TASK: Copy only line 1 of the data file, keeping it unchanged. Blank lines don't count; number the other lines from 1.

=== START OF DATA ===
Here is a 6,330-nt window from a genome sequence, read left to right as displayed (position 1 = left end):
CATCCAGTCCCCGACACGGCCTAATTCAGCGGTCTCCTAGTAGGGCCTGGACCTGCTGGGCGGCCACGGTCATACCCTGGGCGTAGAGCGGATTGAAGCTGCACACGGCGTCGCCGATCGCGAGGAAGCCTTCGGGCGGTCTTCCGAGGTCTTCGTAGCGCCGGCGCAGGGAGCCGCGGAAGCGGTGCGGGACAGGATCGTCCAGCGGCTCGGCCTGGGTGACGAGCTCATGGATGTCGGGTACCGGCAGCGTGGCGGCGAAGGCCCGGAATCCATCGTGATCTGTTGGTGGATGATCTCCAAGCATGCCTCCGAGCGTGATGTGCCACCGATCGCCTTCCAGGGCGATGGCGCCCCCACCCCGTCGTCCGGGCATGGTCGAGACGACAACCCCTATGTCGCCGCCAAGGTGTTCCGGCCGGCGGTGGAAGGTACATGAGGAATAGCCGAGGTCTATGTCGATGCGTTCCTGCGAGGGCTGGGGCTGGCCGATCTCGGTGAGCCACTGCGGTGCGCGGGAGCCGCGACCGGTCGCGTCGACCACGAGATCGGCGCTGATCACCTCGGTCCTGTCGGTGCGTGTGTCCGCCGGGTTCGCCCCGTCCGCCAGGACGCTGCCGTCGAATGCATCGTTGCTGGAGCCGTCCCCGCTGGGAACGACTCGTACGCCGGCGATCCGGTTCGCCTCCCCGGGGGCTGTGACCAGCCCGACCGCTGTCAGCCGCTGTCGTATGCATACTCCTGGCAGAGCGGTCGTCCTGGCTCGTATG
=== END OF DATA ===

Here is a 6,330-nt window from a genome sequence, read left to right as displayed (position 1 = left end):